The White House’s 2009 Cyber Review estimated the loss of intellectual property from companies as a result of cyber-based hacking in 2008 alone exceeded $1 trillion in value. FBI Director Mueller said in 2009 that his Bureau was aware of 3200 Chinese front companies operating in the United States. Kudos to House Intelligence Committee Chairman Mike Rogers for telling the American public about the significant efforts of countries like China to utilize every means available to spy on American companies – something the National Economic Security Grid has designated as the “Advanced Persistent Asymmetrical Threat.”
It helps those of us who might be considered “experts” in Washington, DC to get out once in a while. there is a need to see the real world and talk to real people. I was able to interact with both “non-Beltway” Americans in a recent trek through the Pacific Northwest. Despite the difficulties in the world, we have much to be grateful for, and friendly partner to the north (Canada) is one the United States should never take for granted.
Information travels through America’s cyber networks at the speed of light. The legislation that will be used to govern some aspects of network security is traveling at the speed of bureaucracy. The Senate has been debating two cybersecurity bills that will impact U.S. cybersecurity standards, but whatever Congress eventually decides, the onus is on U.S. citizens and businesses to step up their individual security efforts.
One issue that receives too little public attention is the blatant use of hackers by China to steal U.S. intellectual property, defense technology, and other data critical to national security and competitiveness. China is one of America’s biggest competitors, and they (hackers, Chinese corporations and the Chinese government) clearly have no problem penetrating U.S. public and private sector networks to leapfrog over the years of hard work and innovation. Are we not outraged?
When looking at the developments of the last year and a half in the Middle East, it seems quite clear that the media was too quick to coin the term “Arab Spring” to describe the popular unrest and overthrow of regimes in significant parts of the Arab World. It would be more appropriate to refer to what is happening in the region as the “Islamist Spring” because it is creating unprecedented opportunities for Islamist political movements to finally grasp the reins of power, such as with the elections in Egypt. All of this, of course, has implications for the region and the United States.
A recent Twitter exchange between the Taliban and the U.S. military shows how social media is evolving and how its current stage of development involves the use of Twitter to wage war on an ideological level. Over the past several years, social networking sites have become a catalyst for users to achieve political objectives. The U.S. Government and its security forces need to be constantly aware of how the enemy’s use of social media is evolving and proactively plan for ways to win the social networking battle.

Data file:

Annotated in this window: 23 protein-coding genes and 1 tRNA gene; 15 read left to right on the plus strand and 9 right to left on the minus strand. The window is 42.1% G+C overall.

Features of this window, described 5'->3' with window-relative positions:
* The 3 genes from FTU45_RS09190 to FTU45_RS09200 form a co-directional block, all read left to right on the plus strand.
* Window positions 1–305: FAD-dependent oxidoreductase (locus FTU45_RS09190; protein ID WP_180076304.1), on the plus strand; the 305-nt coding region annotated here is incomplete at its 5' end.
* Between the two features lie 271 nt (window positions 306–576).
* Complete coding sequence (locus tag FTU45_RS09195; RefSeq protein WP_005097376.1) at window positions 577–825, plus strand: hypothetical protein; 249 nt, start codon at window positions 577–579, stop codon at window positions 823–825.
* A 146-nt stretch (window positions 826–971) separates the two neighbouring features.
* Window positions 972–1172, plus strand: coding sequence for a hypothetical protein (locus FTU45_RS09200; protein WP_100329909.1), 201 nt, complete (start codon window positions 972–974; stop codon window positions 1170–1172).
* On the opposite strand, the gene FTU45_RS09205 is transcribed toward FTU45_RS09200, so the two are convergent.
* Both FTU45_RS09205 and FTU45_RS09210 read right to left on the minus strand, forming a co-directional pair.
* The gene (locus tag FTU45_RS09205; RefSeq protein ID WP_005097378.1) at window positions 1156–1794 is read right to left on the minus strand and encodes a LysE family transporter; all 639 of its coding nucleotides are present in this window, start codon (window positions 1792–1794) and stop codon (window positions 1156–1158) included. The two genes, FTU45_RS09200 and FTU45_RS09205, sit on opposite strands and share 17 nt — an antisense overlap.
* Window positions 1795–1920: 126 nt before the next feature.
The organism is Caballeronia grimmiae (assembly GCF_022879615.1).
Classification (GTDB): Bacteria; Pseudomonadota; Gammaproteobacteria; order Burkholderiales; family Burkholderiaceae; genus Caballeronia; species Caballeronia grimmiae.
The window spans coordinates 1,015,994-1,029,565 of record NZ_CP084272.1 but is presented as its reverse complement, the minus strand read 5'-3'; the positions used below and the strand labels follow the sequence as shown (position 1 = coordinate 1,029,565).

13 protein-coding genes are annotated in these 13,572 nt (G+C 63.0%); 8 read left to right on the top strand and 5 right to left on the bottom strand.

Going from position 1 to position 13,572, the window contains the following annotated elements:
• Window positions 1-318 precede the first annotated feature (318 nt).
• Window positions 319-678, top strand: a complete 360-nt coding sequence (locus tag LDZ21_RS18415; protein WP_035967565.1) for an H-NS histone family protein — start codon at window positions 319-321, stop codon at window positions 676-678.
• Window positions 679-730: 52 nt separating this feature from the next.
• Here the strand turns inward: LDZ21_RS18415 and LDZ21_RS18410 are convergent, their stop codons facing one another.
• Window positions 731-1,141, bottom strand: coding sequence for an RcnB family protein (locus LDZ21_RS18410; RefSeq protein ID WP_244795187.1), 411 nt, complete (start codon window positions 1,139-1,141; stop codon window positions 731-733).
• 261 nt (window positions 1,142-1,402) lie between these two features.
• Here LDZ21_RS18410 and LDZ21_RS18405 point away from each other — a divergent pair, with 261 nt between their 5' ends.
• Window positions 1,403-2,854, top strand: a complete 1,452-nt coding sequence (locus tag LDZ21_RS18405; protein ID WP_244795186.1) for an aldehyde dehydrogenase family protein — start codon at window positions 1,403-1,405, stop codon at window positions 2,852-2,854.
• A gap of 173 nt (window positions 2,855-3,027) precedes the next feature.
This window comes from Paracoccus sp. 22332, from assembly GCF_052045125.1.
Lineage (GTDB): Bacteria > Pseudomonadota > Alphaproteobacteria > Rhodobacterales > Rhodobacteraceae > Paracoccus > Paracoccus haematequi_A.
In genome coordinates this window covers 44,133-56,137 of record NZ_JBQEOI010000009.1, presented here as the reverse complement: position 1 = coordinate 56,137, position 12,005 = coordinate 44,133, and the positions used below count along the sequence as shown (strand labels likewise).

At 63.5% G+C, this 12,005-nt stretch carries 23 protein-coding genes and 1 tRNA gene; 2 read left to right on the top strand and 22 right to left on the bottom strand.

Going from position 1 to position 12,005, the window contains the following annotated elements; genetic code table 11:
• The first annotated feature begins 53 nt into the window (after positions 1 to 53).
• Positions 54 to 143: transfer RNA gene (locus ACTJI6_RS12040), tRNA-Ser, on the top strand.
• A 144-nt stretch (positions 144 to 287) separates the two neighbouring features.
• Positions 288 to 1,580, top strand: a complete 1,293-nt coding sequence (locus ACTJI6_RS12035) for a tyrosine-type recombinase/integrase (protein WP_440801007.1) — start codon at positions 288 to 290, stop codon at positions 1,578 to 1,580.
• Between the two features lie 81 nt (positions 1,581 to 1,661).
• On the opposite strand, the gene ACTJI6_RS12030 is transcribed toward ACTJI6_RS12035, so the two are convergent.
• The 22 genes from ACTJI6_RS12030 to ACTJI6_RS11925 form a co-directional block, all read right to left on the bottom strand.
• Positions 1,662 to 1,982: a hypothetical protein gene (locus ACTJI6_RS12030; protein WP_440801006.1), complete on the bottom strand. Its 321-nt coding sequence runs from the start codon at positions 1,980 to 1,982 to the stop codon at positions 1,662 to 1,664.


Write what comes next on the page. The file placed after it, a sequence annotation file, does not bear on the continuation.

People talk. That’s a fact. Whether at the water cooler, the fence post or on Facebook, people talk about almost anything and everything. Eventually though we all reach a point where what we really should do is just shut up. We’ve long crossed that point when it comes to intelligence and national security operations in this country. Lately there have been a truly disturbing number of very public examples that bring these conditions to light.
Like many Americans, I am concerned about the major intelligence leaks that have taken place over the past weeks and months. It i disturbing to see this kind of activity, particularly in time of war. The unmasking of Dr. Skakil Afridi, who helped bring Bin Laden down in Pakistan, and the significant reporting of the intricacies of cyber attacks against Iran’s nuclear program, makes me cringe.
The Arab uprisings created significant opportunities to counter radical Islamist propaganda and leverage financial tools against violently repressive regimes. Yet, they have also strained the intelligence community’s resources, forcing agencies to shift personnel and reprioritize their collection and analysis efforts. The Washington Institute’s new compendium, “Finding the Balance: U.S. Security Interests and the Arab Awakening,” delves into these issues in depth.
Earlier this month, I testified before the House Judiciary Subcommittee on Immigration Policy and Enforcement on “The Welcoming Business Travelers and Tourists to America Act of 2011.” My testimony makes clear that while tourism is a valid goal, it cannot be done in an atmosphere where immigration law is not being enforced domestically, visa processing becomes a rubber stamping process, and the countries targeted have some of the highest overstay populations in the United States.